Myerowitz Competition

Annual Myerowitz Moot Court Competition
March 10, 2010, 12:30 p.m.
Ceremonial Court Room

Best Oralist
Rachel Simmonsen

Runner-Up Best Oralist
Carrie Scrufari

Best Brief
Alex McGee

Hank Susskin, Petitioner v. United States of America, Respondent
(Full Transcript of Record)


In 2000, Hank Susskin was a 21-year-old lacrosse player who attended Old York University. At a party with his teammates, Susskin had sexual intercourse with a 15-year-old girl at a fraternity house. When the girl’s parents found out, they pressed charges and Susskin was convicted of statutory rape under Old York law and sentenced to one year in prison. Pursuant to state law, Susskin registered as a sex offender in Old York three days after he was released from prison.

Looking for a fresh start, Susskin moved to a small community in Old Jersey in 2001. He stayed in his residence in Old Jersey and never moved again. Susskin was a gifted piano player, so he decided to make a living by giving piano lessons to children. Most of his students were children living in his neighborhood. In 2001, Old Jersey law did not require Susskin to register as a sex offender unless he was convicted in Old Jersey, so he did not register there.

On July 27, 2006, Congress enacted the Sex Offender Registration and Notification Act, which required convicted sex offenders to update their registration within three days after a change in residence (42 U.S.C. § 16913(c)). Congress made a failure to register a federal crime punishable by up to ten years in prison (18 U.S.C. § 2250). On February 28, 2007, the United States Attorney General announced SORNA would apply retroactively to sex offenders convicted prior to the enactment of the statute.

On June 15, 2008, 14-year-old Simone DeMarque disappeared from her home in Old Jersey. DeMarque lived in the same neighborhood as Susskin. Her body was found a week later in a nearby national park in Old Jersey. Following an investigation by the Federal Bureau of Investigations, the authorities learned that DeMarque had been a piano student of Susskin's. Also, the FBI ran a background check on Susskin and discovered his prior statutory rape conviction in Old York. The FBI subsequently took Susskin into custody.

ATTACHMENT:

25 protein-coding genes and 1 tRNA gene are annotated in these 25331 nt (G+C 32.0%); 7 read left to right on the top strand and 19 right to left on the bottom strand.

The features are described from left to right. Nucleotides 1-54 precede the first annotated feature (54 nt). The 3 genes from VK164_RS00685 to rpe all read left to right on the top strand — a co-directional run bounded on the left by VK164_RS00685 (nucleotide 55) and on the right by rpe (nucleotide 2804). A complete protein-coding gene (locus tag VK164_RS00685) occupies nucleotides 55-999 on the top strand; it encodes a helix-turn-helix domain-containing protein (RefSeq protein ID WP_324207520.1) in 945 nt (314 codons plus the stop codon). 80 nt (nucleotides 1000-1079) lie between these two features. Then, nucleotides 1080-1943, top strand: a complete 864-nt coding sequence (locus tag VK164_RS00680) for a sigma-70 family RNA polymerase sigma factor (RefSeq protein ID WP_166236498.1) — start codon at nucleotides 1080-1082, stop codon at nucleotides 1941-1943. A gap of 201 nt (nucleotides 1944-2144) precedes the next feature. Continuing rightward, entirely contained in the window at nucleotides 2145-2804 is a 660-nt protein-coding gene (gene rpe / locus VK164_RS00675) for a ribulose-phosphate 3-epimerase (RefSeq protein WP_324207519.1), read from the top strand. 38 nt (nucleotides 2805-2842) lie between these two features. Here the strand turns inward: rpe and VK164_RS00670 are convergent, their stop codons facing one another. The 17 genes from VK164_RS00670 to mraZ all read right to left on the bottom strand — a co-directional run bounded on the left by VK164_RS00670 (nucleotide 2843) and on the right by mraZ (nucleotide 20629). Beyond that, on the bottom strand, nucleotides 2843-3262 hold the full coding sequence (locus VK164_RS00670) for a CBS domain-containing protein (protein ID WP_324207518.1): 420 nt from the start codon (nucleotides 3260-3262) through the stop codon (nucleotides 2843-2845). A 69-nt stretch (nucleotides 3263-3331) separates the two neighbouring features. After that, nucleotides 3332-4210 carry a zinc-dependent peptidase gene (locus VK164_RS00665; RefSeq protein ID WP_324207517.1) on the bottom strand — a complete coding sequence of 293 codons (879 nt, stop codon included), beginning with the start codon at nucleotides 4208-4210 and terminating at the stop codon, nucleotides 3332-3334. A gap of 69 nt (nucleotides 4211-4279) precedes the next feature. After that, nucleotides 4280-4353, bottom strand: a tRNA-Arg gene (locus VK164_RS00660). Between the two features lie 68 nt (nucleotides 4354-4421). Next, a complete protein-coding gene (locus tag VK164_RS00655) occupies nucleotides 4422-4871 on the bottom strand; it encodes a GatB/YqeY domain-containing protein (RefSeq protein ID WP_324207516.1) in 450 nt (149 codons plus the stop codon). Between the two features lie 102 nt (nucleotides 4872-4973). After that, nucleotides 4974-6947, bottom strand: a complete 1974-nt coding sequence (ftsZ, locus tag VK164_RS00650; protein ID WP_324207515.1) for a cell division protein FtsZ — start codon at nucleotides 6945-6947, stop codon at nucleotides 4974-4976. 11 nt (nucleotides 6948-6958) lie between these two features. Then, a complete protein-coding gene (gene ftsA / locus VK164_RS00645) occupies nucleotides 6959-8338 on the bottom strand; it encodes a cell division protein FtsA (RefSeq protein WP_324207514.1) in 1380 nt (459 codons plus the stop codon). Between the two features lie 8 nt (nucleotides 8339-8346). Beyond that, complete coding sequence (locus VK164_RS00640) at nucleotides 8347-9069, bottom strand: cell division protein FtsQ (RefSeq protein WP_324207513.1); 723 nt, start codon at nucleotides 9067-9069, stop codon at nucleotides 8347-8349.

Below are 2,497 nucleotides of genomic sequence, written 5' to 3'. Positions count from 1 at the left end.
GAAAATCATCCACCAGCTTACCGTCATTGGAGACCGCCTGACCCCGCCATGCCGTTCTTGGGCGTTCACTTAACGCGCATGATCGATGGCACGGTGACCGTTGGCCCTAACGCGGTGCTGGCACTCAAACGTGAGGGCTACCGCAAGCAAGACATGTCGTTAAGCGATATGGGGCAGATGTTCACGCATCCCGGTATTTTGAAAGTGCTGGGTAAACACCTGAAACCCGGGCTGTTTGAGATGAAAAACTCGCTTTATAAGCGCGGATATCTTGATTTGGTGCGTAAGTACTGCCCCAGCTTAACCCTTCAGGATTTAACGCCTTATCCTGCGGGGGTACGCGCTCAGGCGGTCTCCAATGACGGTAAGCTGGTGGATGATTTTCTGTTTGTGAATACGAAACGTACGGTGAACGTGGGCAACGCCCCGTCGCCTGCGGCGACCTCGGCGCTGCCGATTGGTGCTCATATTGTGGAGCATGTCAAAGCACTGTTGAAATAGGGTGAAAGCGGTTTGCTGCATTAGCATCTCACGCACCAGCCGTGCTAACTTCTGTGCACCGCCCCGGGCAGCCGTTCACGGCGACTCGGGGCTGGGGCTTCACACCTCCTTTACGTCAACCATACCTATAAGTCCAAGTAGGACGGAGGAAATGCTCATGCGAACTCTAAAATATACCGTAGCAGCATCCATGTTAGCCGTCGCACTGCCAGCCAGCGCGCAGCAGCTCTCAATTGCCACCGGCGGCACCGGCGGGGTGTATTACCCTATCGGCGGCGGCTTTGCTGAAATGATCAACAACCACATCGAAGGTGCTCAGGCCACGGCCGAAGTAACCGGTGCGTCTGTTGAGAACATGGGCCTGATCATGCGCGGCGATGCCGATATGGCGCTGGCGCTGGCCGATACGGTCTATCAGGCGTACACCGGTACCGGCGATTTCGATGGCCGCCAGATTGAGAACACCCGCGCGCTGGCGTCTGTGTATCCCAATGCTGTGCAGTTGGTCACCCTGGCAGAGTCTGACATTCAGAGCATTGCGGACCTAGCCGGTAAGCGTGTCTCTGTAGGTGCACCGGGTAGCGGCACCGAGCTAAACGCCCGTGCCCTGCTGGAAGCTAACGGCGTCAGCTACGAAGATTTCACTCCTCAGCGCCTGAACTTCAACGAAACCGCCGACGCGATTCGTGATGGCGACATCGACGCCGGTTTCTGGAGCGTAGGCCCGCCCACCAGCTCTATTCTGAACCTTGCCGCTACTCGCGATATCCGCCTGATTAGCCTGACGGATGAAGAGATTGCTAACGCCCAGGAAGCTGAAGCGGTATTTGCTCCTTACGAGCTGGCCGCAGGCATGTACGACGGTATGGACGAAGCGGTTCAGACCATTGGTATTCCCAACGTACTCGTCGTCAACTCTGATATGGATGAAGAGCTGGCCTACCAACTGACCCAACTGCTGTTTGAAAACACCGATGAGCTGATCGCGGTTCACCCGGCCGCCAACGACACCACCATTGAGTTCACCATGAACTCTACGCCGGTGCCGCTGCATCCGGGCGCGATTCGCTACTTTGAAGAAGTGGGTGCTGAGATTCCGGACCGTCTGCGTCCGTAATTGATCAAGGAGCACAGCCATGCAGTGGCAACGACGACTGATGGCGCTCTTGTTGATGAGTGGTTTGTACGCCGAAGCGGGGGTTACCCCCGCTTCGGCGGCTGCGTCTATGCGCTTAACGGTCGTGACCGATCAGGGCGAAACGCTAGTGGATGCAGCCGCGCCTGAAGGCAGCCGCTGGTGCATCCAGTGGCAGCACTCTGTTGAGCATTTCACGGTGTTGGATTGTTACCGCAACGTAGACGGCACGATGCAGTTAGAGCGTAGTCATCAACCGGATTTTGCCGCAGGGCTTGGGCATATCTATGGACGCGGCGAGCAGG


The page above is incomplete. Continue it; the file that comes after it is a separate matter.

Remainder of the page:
Special Agent Phineas McFadden informed Susskin of his Miranda rights. Although Susskin verbally acknowledged that he understood his rights, he refused to sign an acknowledgement form. When Agent McFadden began talking to Susskin, however, Susskin responded with a mix of actions. Despite rarely making eye contact, Susskin shrugged his shoulders, laughed out loud, and gave direct verbal answers. At one point, Agent McFadden informed Susskin that the prosecutor planned to seek the death penalty. Susskin started to cry and stated, "I didn't mean for any of this to happen. I don't want to die."

Susskin was indicted for murder under 18 U.S.C. § 1111 and for a failure to register as a sex offender under 18 U.S.C. § 2250. Susskin moved to dismiss his indictment for failing to register because 18 U.S.C. § 2250 violated the Ex Post Facto Clause of Article I, Section 9, of the United States Constitution. Susskin also moved to suppress his confession because it was obtained in violation of the Fifth Amendment. The United States District Court for the District of Old Jersey denied both motions. At trial, his confession was admitted over objection. A jury found Susskin guilty of murder. Susskin received 2 consecutive sentences - ten years in prison for failing to register under SORNA and life imprisonment for murder.

Questions Presented

(1) Whether police interrogation after a defendant refuses to sign a Miranda acknowledgment form violates the Fifth Amendment.

(2) Whether 18 U.S.C. § 2250 violates the Ex Post Facto Clause of the Constitution.

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Copyright © 2015, University of Maryland Francis King Carey School of Law. All Rights Reserved